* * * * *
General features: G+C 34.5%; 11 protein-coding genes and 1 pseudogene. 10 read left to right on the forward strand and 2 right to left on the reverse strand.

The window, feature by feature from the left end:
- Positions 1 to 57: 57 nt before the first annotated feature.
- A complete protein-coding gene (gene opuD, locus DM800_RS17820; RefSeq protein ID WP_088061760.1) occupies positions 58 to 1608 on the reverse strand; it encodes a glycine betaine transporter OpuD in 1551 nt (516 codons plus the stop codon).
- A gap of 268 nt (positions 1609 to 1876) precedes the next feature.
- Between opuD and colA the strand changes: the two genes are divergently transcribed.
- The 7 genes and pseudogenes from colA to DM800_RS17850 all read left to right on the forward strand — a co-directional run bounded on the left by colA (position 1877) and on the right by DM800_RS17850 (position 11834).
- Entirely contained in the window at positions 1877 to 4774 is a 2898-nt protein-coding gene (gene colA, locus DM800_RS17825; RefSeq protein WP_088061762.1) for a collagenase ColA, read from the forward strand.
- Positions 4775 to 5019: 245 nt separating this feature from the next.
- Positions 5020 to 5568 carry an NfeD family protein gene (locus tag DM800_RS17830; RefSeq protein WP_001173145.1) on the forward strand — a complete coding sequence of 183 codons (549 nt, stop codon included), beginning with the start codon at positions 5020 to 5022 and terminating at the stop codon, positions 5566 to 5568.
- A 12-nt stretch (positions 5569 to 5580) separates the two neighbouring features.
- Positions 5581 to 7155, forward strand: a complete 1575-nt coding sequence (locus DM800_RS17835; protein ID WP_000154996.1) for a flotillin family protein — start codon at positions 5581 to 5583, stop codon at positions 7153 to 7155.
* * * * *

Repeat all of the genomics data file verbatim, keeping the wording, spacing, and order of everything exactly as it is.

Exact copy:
General features: G+C 34.5%; 11 protein-coding genes and 1 pseudogene. 10 read left to right on the forward strand and 2 right to left on the reverse strand.

The window, feature by feature from the left end:
- Positions 1 to 57: 57 nt before the first annotated feature.
- A complete protein-coding gene (gene opuD, locus DM800_RS17820; RefSeq protein ID WP_088061760.1) occupies positions 58 to 1608 on the reverse strand; it encodes a glycine betaine transporter OpuD in 1551 nt (516 codons plus the stop codon).
- A gap of 268 nt (positions 1609 to 1876) precedes the next feature.
- Between opuD and colA the strand changes: the two genes are divergently transcribed.
- The 7 genes and pseudogenes from colA to DM800_RS17850 all read left to right on the forward strand — a co-directional run bounded on the left by colA (position 1877) and on the right by DM800_RS17850 (position 11834).
- Entirely contained in the window at positions 1877 to 4774 is a 2898-nt protein-coding gene (gene colA, locus DM800_RS17825; RefSeq protein WP_088061762.1) for a collagenase ColA, read from the forward strand.
- Positions 4775 to 5019: 245 nt separating this feature from the next.
- Positions 5020 to 5568 carry an NfeD family protein gene (locus tag DM800_RS17830; RefSeq protein WP_001173145.1) on the forward strand — a complete coding sequence of 183 codons (549 nt, stop codon included), beginning with the start codon at positions 5020 to 5022 and terminating at the stop codon, positions 5566 to 5568.
- A 12-nt stretch (positions 5569 to 5580) separates the two neighbouring features.
- Positions 5581 to 7155, forward strand: a complete 1575-nt coding sequence (locus DM800_RS17835; protein ID WP_000154996.1) for a flotillin family protein — start codon at positions 5581 to 5583, stop codon at positions 7153 to 7155.